__________________
Channel Ribs is offline   Reply With Quote
Old 29 January 2009, 10:46   #9
Member
 
havener's Avatar
 
Country: UK - England
Town: Far west!
Boat name: Vigilant
Make: Humber
Length: 6m +
Engine: 90hp
Join Date: Feb 2006
Posts: 505
Quote:
Originally Posted by malthouse View Post
Just to back up what everyone else has said, a soft inflatable boat is going to be a good bet
Nooooo.....probably the worst thing to put into floodwater - extremely vulnerable to puncture damage, submerged barbed wire fences, floating debris, chemical or bio contamination, all sorts of nasties.

There is a specific type of inflatable useful for wier rescue (low head dams to our US cousins) or for mud rescue, but that's about it.
__________________
havener is offline   Reply With Quote
Old 29 January 2009, 10:46   #10
RIBnet supporter
 
C2 RIBS's Avatar
 
Country: UK - England
Town: Hants
Boat name: Gemineye
Make: Ribeye S850 charter
Length: 8m +
Engine: 300hp
MMSI: 235097445
Join Date: Sep 2007
Posts: 3,029
Hi Ian Welcome. there are some very qualified people who use this forum in the market you are looking at. The main issue I see is the swiftwater and rescue scenario is very well handled by emergency services,fire brigades, RNLI and good volunteer groups and then the very specialised companies all who are well trained.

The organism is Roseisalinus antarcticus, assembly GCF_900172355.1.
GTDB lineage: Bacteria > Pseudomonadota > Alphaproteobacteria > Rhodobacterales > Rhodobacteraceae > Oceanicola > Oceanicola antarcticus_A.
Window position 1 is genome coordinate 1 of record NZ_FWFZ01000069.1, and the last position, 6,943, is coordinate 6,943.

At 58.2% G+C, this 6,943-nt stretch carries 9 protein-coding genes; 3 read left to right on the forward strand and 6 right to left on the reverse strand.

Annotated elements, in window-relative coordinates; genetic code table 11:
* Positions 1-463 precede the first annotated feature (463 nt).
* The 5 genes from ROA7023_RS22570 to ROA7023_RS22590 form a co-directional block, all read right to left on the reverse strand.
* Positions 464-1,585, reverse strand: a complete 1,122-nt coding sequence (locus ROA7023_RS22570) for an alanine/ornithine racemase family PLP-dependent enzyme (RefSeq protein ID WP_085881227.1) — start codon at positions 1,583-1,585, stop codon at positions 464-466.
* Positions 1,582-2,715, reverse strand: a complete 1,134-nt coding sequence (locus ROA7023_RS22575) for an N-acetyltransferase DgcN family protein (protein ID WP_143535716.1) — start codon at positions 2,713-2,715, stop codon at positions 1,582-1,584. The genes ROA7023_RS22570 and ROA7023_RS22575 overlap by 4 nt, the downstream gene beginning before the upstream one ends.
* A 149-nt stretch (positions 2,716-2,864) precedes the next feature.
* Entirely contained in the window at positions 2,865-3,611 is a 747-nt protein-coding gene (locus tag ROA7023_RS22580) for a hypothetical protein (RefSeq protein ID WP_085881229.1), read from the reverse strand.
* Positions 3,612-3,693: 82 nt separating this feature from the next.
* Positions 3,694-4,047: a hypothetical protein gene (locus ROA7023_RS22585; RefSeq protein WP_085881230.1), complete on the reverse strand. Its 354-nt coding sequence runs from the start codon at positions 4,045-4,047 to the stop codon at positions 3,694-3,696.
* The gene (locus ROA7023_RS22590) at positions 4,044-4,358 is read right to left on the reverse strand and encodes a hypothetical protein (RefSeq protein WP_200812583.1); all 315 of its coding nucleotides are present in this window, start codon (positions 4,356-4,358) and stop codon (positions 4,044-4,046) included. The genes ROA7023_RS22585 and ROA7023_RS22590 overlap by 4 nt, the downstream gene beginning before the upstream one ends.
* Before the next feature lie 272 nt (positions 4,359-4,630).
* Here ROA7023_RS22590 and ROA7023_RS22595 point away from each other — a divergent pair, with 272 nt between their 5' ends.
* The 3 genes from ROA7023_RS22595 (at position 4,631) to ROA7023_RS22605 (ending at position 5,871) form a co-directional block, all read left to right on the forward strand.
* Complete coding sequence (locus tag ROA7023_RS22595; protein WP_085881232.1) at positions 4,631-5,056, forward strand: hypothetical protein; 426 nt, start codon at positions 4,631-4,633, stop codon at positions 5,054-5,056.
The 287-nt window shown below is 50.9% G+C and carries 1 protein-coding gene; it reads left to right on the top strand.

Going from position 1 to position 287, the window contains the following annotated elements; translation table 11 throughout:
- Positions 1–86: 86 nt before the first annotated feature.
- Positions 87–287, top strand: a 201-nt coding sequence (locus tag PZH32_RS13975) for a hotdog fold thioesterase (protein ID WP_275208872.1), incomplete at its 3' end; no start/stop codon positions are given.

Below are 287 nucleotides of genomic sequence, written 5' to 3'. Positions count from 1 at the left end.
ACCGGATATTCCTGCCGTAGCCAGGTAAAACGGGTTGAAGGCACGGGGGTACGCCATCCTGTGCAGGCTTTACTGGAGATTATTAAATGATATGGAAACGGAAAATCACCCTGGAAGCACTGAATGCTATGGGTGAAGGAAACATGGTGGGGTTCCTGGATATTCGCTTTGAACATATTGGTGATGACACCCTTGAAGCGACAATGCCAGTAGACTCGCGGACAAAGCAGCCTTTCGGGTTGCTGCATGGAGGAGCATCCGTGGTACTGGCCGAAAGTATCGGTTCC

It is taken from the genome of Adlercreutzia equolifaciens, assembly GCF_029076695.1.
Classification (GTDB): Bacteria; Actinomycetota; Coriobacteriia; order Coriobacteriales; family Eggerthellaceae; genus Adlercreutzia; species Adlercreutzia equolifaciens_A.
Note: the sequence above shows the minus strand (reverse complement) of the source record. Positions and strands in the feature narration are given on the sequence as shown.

Flood response is an area I have developed alongside my RIB charters but through local emergency planning officers and I bought a 4.3 SIB which does not draw a large draft and can be pulled through water with persons and equipment on board, the engine can be lifted totally clear of the water line. I dont intend to cover rescue work/swiftwater as very specialised. I would not use a RIB in most flood waters due to draft and access to these areas is restricted . The other area a SIB can be used is local water events where a safety boat is needed but again not specific to rescue. You mentioned maintenace issues but I see both are similar as I keep all boats under cover.

As already said, what are the areas you are looking to work in which might help to point you towards the correct people.
__________________
Ian
Rib charter and Rib hire with www.c2ribs.co.uk
C2 RIBS is offline   Reply With Quote
Reply

Thread Tools Search this Thread
Search this Thread:

Advanced Search

Posting Rules
You may not post new threads
You may not post replies
You may not post attachments
You may not edit your posts

BB code is On
Smilies are On
[IMG] code is On
HTML code is Off
Trackbacks are Off
Pingbacks are Off
Refbacks are Off





Copyright 2002- Social Knowledge, LLC All Rights Reserved.

All times are GMT -5. The time now is 15:50.


Powered by vBulletin® Version 3.8.8 Beta 1
Copyright ©2000 - 2017, vBulletin Solutions, Inc.